Appendix 3: Important initiatives or projects relevant to Māori education

Education for Māori: Context for our proposed audit work until 2017.

The Ministry of Education (the Ministry) states that all of its programmes and initiatives are designed to attend effectively to Māori learners. The programmes on the following list are highlighted as having special relevance.32

Ka Hikitia – Managing for Success: The Ministry's approach to improving the performance of the education system for and with Māori. Ka Hikitia says this is a key aspect of having a quality education system where all students are succeeding and achieving.

Te Whāriki: The Ministry produced the bicultural early childhood curriculum, Te Whāriki, in 1996. Te Whāriki is closely aligned to the concepts of ako and whānaungatanga. ECE providers are expected by regulation to provide a curriculum consistent with the "curriculum standard: general" in the Education Act 1989.

He Kākano: The Ministry, in partnership with Waikato University and Te Wānanga o Awanuiārangi, set up He Kākano in October 2010 with funding of $7 million for two years. He Kākano is a direct response to the priorities in Ka Hikitia. It is a strategic school-based professional development programme with an explicit focus on improving culturally responsive leadership and teacher practices to ensure that Māori learners enjoy educational success as Māori. The strategic intent of the project is to improve the emotional, social, cultural, and academic outcomes of Māori children. He Kākano offers a practical approach to address these changes.

Student Achievement Function: The Student Achievement Function was originally established to lift numeracy and literacy for students in the Ministry's three priority groups by improving teachers' and schools' practice. Through the Student Achievement Function, the Ministry employs expert practitioners to work in identified schools to promote cultural changes to help to raise achievement.

Positive Behaviour for Learning: The Positive Behaviour for Learning programmes include parenting programmes in collaboration with Māori non-governmental organisations. The programmes contribute to the work carried out by the Ministries of Education, Health, Justice, and Social Development as part of the Addressing Drivers of Crime initiative.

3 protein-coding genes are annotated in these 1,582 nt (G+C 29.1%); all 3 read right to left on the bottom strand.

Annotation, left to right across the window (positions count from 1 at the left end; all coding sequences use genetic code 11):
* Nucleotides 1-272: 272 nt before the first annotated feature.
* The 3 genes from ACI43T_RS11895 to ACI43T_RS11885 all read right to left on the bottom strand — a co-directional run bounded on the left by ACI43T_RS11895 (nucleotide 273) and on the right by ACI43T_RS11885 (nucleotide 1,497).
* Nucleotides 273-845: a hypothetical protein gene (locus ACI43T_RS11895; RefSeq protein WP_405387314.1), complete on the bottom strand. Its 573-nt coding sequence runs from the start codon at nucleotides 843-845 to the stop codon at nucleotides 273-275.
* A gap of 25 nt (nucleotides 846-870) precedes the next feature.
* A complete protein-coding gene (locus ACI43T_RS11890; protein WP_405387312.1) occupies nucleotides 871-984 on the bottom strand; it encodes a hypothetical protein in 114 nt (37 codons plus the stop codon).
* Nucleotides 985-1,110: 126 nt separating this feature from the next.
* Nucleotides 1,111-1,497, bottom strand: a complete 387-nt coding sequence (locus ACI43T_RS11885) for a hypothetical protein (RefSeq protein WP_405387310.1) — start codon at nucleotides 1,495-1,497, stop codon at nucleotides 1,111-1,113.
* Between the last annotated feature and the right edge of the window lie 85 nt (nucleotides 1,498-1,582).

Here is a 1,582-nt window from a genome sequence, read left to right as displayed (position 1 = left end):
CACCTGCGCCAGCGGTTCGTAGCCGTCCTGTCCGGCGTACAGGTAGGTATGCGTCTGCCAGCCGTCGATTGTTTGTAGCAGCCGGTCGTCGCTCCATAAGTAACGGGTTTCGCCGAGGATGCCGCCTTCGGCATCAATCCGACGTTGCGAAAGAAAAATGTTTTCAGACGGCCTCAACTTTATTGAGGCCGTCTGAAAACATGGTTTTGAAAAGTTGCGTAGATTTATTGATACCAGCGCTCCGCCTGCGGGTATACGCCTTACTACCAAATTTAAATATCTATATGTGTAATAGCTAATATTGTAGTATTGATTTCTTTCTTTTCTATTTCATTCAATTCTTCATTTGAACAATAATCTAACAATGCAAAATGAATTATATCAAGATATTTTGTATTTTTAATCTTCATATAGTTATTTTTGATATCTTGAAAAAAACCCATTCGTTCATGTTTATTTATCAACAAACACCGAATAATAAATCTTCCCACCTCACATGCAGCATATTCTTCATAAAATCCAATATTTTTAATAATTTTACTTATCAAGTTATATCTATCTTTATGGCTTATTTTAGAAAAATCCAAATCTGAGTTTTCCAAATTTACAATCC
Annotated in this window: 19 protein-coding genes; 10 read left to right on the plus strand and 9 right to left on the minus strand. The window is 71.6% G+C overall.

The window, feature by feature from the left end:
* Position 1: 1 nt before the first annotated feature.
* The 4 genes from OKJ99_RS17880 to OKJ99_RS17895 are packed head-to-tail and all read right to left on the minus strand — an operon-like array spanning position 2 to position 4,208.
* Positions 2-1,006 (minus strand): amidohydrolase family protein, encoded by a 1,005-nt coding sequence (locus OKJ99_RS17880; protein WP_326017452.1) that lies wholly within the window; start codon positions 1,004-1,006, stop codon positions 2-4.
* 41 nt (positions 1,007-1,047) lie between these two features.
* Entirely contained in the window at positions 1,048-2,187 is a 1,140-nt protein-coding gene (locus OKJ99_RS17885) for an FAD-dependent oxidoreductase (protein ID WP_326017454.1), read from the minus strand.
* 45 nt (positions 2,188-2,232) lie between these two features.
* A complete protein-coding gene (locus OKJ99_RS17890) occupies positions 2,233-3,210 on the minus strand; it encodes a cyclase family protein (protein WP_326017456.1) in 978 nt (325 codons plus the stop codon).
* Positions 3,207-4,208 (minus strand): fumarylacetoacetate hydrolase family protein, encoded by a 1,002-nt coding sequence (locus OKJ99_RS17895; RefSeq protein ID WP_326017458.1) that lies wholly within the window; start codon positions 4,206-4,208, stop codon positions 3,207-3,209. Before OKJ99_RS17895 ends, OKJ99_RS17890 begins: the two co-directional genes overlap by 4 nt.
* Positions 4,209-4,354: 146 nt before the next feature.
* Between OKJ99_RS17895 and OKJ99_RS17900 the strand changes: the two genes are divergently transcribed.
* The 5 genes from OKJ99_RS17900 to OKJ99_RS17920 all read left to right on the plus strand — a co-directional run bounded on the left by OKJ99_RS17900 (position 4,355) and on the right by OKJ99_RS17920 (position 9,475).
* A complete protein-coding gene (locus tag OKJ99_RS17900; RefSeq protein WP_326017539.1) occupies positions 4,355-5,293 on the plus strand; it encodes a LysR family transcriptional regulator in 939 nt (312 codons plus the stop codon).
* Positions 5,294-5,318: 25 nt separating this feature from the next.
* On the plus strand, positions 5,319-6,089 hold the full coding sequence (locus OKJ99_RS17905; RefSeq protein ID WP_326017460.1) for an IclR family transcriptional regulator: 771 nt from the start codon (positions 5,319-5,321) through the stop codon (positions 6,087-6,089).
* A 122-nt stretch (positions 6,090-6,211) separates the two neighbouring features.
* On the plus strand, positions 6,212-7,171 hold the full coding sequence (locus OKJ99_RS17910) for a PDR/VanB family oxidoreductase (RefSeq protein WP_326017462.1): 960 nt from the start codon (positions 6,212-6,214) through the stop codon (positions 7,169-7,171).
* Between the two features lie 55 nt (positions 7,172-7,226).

Te Kotahitanga: This project was initiated by researchers but has been supported by the Ministry in subsequent years. Te Kotahitanga has been carried out in five phases since 2002 and is now in about 50 schools. The experience of Māori students informed the development of the Effective Teaching Profile, which teachers then implemented in the classroom. The Effective Teaching Profile embraces the concepts of ako, manaakitanga, and whānaungatanga. The model relies on feedback from participants to inform subsequent teaching. Achievement gains for Māori and other students have been increasingly significant during the five phases.

ECE participation projects: These are community-led participation projects for ECE in selected areas. The Ministry's Targeted Assistance for Participation programme is targeted to "areas identified as having the greatest need and where we stand to make the biggest impact in ECE participation".33 The programme funds several Māori bilingual ECE providers.

Youth Guarantee programmes: Secondary and tertiary education agencies are responsible for Youth Guarantee programmes, which aim to improve the educational achievements of targeted 16- and 17-year-olds through a range of free vocational courses. The concept has been piloted in Manukau, and the Government has committed $84 million over four years to Youth Guarantee programmes.

Tau Mai e – the Māori Language in Education Strategy: The Ministry's strategy identifies "priorities, logic and investment plans" and explains how the Ministry will know whether its investment in te reo in education is making a positive difference.

Targeted Student Engagement and Attendance Programme: This flagship programme aims to ensure that secondary school students are enrolled in and attend school, including Māori students (who are over-represented in truancy rates).

32: Noted in correspondence from the Chief Executive of the Ministry to the Auditor-General, dated 22 July 2012.

33: Ministry of Education (2011), "The Participation programme creates 455 ECE child spaces", The New Zealand Education Gazette, 4 July 2011.

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